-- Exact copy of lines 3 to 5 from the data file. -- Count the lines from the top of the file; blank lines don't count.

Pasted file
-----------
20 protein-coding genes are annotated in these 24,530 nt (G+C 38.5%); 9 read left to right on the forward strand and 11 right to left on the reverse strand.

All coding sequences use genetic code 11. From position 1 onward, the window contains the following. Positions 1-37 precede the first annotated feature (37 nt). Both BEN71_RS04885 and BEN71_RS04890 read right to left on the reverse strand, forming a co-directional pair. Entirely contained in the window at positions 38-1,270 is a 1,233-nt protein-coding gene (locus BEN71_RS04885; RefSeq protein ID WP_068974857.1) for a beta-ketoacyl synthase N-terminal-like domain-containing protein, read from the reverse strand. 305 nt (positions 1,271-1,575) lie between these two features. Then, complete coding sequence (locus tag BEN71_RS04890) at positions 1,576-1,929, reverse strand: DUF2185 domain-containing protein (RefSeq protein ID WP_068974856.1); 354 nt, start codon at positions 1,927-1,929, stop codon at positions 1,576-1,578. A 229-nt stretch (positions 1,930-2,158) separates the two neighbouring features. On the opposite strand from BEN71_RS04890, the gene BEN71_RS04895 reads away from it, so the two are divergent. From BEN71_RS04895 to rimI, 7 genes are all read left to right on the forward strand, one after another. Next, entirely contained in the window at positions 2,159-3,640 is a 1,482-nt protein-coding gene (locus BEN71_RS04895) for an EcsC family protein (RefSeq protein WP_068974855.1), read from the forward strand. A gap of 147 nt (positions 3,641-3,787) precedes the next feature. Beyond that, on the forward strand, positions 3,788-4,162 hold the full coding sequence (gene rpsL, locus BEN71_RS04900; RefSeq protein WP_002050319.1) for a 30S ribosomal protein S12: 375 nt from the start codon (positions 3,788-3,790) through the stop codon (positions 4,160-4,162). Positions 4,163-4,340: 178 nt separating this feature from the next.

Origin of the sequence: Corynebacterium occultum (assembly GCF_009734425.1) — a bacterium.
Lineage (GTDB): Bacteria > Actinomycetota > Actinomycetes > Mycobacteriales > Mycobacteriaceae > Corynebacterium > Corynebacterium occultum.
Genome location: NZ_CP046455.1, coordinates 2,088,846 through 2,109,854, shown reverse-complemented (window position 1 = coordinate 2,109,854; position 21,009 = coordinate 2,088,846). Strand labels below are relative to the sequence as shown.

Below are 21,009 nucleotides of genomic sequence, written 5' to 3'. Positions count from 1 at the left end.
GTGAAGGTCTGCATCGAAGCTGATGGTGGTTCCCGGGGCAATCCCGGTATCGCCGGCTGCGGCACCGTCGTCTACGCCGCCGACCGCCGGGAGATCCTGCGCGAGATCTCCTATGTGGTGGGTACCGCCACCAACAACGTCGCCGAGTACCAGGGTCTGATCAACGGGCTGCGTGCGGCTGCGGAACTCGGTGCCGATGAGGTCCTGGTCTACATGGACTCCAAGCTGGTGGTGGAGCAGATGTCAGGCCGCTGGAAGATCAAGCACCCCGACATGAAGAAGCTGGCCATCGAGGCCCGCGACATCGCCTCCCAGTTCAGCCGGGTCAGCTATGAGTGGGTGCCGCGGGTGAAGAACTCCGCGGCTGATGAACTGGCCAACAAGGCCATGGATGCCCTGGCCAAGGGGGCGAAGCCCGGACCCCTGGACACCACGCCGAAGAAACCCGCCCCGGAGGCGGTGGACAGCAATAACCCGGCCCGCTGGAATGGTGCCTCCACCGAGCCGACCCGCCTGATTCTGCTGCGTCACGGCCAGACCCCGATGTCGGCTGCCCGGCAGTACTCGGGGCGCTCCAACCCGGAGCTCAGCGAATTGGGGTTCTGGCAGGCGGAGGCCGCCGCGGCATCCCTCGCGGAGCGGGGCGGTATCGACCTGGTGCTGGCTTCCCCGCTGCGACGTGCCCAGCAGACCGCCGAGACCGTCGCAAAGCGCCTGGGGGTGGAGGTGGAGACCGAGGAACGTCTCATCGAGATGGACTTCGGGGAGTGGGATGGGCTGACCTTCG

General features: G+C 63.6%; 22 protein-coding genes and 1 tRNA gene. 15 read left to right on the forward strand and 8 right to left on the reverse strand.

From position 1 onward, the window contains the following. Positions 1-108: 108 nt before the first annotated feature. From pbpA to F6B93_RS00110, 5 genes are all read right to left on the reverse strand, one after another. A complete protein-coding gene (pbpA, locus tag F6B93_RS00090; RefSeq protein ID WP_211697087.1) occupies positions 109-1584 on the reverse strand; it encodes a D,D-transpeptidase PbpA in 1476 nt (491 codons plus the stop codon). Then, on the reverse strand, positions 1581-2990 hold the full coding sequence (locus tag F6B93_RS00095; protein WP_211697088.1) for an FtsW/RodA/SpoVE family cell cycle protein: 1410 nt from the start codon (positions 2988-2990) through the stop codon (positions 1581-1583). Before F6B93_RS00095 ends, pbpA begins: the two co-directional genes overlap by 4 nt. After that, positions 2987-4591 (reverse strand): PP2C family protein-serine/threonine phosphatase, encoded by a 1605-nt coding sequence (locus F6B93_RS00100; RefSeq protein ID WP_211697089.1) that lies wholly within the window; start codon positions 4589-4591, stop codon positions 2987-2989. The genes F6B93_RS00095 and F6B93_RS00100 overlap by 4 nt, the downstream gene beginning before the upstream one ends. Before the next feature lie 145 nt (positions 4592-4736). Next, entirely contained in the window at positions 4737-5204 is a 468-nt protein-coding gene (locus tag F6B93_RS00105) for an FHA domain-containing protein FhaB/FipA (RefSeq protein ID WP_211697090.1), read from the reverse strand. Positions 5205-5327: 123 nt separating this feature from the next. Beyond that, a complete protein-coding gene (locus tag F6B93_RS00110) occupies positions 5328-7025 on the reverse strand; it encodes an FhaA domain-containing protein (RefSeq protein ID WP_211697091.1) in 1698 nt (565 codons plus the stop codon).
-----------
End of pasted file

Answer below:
Origin of the sequence: Corynebacterium occultum (assembly GCF_009734425.1) — a bacterium.
Lineage (GTDB): Bacteria > Actinomycetota > Actinomycetes > Mycobacteriales > Mycobacteriaceae > Corynebacterium > Corynebacterium occultum.
Genome location: NZ_CP046455.1, coordinates 2,088,846 through 2,109,854, shown reverse-complemented (window position 1 = coordinate 2,109,854; position 21,009 = coordinate 2,088,846). Strand labels below are relative to the sequence as shown.